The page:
International equity markets are an important platform for global finance. They not only ensure the participation of a wide variety of participants but also offer global economies to prosper.
To understand the importance of international equity markets, market valuations and turnovers are important tools. Moreover, we must also learn how these markets are composed and the elements that govern them. Cross-listing, Yankee stocks, ADRs and GRS are important elements of equity markets.
In this chapter, we will discuss all these aspects along with the returns from international equity markets.
The secondary equity markets provide marketability and share valuation. Investors or traders who purchase shares from the issuing company in the primary market may not desire to own them forever. The secondary market permits the shareholders to reduce the ownership of unwanted shares and lets the purchasers to buy the stock.
The secondary market consists of brokers who represent the public buyers and sellers. There are two kinds of orders −
Market order − A market order is traded at the best price available in the market, which is the market price.
Limit order − A limit order is held in a limit order book until the desired price is obtained.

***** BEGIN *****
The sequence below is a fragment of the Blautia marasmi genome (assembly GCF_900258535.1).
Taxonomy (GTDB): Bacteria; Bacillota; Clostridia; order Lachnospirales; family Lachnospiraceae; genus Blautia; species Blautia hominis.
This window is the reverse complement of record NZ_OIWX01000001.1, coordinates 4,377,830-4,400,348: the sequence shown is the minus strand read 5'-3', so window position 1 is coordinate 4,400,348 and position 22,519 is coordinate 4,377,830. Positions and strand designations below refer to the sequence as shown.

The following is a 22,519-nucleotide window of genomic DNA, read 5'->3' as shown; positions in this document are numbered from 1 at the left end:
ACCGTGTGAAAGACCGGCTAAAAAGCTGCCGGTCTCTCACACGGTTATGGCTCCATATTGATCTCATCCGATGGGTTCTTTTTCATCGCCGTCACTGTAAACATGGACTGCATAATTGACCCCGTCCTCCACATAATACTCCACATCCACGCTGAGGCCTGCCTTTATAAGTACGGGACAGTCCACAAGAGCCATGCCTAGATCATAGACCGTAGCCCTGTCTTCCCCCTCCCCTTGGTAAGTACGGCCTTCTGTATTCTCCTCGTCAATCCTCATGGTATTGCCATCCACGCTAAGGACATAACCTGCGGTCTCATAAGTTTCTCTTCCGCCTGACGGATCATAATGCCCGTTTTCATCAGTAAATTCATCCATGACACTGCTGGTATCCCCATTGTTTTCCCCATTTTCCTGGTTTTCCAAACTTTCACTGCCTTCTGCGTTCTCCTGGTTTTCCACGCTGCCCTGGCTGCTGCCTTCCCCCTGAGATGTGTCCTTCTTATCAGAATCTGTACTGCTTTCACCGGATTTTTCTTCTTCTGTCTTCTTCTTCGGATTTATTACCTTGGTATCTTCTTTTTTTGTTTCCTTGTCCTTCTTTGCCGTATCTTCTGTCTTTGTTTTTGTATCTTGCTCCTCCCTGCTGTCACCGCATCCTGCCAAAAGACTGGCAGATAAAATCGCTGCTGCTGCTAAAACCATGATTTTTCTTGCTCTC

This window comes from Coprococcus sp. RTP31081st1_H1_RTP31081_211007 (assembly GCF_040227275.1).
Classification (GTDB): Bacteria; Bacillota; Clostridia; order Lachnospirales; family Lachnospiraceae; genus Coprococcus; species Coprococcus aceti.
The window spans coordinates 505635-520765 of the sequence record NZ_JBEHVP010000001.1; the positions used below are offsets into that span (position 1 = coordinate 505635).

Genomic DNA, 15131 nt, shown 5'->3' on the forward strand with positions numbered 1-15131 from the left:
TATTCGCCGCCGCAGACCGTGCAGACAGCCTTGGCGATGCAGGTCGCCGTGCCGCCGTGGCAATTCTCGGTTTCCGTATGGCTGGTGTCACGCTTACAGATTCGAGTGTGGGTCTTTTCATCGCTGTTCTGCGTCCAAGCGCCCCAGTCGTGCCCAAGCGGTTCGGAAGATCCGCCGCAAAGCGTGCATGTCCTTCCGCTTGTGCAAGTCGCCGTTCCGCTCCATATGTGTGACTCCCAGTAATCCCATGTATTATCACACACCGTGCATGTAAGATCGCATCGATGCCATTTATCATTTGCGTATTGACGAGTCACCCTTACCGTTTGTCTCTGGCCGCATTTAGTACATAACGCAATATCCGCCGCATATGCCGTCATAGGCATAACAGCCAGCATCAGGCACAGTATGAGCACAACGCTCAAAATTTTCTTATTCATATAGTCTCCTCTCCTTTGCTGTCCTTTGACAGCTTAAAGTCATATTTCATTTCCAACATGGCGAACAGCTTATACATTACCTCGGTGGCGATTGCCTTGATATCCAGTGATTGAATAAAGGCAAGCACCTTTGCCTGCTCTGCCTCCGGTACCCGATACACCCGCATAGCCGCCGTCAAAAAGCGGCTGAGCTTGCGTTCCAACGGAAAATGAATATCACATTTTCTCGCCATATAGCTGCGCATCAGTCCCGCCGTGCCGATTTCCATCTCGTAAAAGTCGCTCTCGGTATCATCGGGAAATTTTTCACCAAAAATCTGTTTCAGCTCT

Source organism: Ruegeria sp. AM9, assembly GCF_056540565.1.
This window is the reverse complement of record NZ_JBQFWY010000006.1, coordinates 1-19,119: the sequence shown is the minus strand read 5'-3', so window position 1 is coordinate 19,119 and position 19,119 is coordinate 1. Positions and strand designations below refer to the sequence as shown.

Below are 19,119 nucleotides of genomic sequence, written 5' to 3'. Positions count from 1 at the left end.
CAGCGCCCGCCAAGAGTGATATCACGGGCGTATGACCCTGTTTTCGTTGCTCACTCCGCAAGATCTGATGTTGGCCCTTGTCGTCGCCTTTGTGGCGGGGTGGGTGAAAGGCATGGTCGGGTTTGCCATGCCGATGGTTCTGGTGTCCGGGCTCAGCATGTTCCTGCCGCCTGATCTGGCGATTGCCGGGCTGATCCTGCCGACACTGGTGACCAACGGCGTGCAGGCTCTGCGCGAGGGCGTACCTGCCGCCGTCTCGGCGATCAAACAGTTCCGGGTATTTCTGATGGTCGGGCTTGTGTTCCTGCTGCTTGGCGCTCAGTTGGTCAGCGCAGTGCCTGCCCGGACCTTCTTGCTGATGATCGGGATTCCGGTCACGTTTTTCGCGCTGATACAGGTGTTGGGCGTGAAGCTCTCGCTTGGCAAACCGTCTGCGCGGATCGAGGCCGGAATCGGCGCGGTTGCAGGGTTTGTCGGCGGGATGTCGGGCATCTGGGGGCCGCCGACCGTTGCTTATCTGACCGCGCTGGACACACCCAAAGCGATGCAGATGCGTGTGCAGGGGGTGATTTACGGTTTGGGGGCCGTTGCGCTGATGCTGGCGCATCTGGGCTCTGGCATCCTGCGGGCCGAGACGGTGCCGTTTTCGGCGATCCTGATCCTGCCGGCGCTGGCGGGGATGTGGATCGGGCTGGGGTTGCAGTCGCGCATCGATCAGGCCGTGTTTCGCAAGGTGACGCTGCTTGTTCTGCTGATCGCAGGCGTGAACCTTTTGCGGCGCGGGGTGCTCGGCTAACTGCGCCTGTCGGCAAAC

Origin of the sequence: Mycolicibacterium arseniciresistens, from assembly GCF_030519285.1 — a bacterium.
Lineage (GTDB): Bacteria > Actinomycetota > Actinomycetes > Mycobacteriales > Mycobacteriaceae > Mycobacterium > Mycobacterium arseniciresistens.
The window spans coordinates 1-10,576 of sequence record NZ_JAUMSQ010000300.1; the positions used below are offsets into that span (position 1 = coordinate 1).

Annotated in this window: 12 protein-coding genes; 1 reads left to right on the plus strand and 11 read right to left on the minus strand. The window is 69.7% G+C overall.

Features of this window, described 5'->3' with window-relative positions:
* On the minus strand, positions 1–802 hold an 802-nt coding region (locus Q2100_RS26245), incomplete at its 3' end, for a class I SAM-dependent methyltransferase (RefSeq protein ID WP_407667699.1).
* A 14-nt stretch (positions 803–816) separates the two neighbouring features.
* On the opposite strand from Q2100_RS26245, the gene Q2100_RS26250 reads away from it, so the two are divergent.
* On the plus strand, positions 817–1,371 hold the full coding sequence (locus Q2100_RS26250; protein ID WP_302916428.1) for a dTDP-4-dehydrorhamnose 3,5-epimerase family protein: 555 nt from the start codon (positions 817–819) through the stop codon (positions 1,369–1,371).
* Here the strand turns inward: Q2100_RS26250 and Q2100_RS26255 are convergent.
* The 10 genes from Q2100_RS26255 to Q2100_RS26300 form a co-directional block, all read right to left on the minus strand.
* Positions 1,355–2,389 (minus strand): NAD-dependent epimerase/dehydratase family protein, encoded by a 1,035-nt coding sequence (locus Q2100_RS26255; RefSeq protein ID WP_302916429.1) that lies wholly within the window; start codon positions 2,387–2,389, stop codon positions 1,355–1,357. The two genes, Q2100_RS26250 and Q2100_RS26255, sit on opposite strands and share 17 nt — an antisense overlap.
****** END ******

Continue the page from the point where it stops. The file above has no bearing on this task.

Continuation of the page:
There are many different designs for secondary markets. A secondary market is structured as a dealer market or an agency market.
In a dealer market, the broker takes the trade through the dealer. Public traders do not directly trade with one another in a dealer market. The over-the-counter (OTC) market is a dealer market.
In an agency market, the broker gets client’s orders via an agent.
Not all stock market systems provide continuous trading. For example, the Paris Bourse was traditionally a call market where an agent gathers a batch of orders that are periodically executed throughout the trading day. The major disadvantage of a call market is that the traders do not know the bid and ask quotations prior to the call.
Crowd trading is a form of non-continuous trade. In crowd trading, in a trading ring, an agent periodically announces the issue. The traders then announce their bid and ask prices, and look for counterparts to a trade. Unlike a call market which has a common price for all trades, several trades may occur at different prices.
A greater global integration of capital markets became apparent for various reasons −
First, investors understood the good effects of international trade.
Second, the prominent capital markets got more liberalized through the elimination of fixed trading commissions.
Third, internet and information and communication technology facilitated efficient and fair trading in international stocks.